CSI: Deadly Intent

Posted by Patrick Talbot.
First posted on 15 December 2009. Last updated on 19 January 2013.
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CSI: Deadly Intent
The evening skyline of Las Vegas is instantly familiar to fans of the television series on which the game is based.
CSI: Deadly Intent
Interviewing a witness at the crime scene is an important step in crime scene investigation.
CSI: Deadly Intent
Many forensic tools are available to gather evidence from the crime scene.
CSI: Deadly Intent
The crime lab is where the collected evidence is processed.
CSI: Deadly Intent
DNA evidence collected from the victim and the crime scene must be sequenced and then compared for a match.

Developing games based on movies or even television series has always been a daunting challenge. The developers are forced to walk a tightrope between staying within the confined formula of their licensed IP as to remain true to the source or go out of the box and use the licensed IP as a springboard to create original material. The latter is a risky move that often leads to a disastrous adaptation, while the former is a safer alternative that caters to an already established loyal fan base. The challenge then is to attract gamers who are not particular fans of those movies or television series. CSI: Deadly Intent (also known as CSI: Crime Scene Investigation - Deadly Intent), developed by Telltale Games and published by Ubisoft, chooses to stay true to its source—the long running, popular television crime drama CSI: Crime Scene Investigation.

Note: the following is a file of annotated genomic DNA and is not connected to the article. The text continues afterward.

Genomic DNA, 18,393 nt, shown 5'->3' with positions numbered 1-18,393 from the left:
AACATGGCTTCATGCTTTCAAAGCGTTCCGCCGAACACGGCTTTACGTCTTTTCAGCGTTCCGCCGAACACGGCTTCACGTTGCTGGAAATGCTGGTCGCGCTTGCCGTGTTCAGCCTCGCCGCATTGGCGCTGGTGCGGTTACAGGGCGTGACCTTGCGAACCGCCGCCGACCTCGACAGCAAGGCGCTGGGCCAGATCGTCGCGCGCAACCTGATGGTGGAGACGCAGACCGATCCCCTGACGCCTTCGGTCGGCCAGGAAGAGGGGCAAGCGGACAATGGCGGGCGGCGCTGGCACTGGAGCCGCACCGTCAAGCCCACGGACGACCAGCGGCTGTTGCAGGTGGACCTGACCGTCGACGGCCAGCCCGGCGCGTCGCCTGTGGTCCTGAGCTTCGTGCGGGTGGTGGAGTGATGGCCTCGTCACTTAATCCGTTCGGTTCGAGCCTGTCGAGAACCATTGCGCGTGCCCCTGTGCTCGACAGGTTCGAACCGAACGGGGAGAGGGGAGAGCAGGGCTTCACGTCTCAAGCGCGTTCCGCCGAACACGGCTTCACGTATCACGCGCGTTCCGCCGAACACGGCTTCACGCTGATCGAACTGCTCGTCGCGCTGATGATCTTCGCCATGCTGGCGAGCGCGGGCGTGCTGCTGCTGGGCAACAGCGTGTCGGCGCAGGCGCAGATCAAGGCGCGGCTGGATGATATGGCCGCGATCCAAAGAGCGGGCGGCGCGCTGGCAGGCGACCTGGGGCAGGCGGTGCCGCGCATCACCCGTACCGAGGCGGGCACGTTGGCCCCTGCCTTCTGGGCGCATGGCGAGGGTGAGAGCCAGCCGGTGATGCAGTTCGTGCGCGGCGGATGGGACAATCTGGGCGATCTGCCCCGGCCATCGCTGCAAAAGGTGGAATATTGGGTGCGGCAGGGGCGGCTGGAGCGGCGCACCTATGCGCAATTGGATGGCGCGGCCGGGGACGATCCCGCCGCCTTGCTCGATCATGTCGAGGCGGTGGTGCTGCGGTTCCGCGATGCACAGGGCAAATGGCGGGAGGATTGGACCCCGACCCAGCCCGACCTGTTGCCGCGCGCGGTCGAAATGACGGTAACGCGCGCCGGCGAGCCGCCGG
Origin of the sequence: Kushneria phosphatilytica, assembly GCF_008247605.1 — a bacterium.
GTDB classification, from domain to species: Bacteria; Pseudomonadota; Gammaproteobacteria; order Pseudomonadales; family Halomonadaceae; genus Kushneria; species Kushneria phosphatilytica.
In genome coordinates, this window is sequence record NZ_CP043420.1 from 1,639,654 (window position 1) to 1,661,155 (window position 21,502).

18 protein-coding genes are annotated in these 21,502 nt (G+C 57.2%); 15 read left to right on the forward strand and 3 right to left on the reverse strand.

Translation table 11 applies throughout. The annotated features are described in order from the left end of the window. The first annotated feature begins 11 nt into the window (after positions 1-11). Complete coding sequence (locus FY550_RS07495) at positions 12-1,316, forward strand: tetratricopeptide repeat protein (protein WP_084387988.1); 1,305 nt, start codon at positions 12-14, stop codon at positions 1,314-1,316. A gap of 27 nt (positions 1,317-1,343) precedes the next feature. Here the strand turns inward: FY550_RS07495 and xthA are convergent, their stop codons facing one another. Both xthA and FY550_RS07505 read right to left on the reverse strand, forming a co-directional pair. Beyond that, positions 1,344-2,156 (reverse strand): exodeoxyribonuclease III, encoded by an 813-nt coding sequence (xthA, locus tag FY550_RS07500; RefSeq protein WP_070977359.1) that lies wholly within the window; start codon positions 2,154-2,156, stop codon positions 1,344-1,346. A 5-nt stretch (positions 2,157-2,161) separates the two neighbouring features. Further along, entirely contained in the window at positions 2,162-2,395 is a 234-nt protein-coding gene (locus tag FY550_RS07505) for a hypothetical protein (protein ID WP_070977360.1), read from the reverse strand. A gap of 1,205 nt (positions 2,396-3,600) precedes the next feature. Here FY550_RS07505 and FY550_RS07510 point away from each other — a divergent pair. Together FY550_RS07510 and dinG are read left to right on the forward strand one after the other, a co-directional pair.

In this seven title in the CSI series, you are once again the new recruit who is working in the Las Vegas Crime Lab. The game consists of 5 cases which you will investigate. You must complete these cases in the order that they are presented (that is, you cannot pick and choose which case to work on first). The developer is to be commended for designing the game to look and feel like an actual episode of the television show. The game even includes the panning landscape shots of Las Vegas and the CSI logo from the actual show that are played as transitions on air. The experience feels like, instead of watching the show, you have jumped into the show and become a part of it.

The first case deals with a bride who is killed on her wedding night. The second case is about a murdered ultimate fighting referee. The third case regards a murdered celebrity in a rehab center that caters to celebrities. The fourth case concerns the death of a circus fire-eater. The fifth case is on the subject of the death of a female impersonator. In each case, you gather forensic evidence, interview witnesses, talk with the medical examiner, and use the tools of forensic science to help the police catch the murderer. The essence of this game is to gather forensic evidence. Sometimes, it requires revisiting the crime scene to locate more evidence for a warrant. Some of the cases offered twists that I have not expected. The writers deserve due credits for these plot twists that have made the storyline less predictable.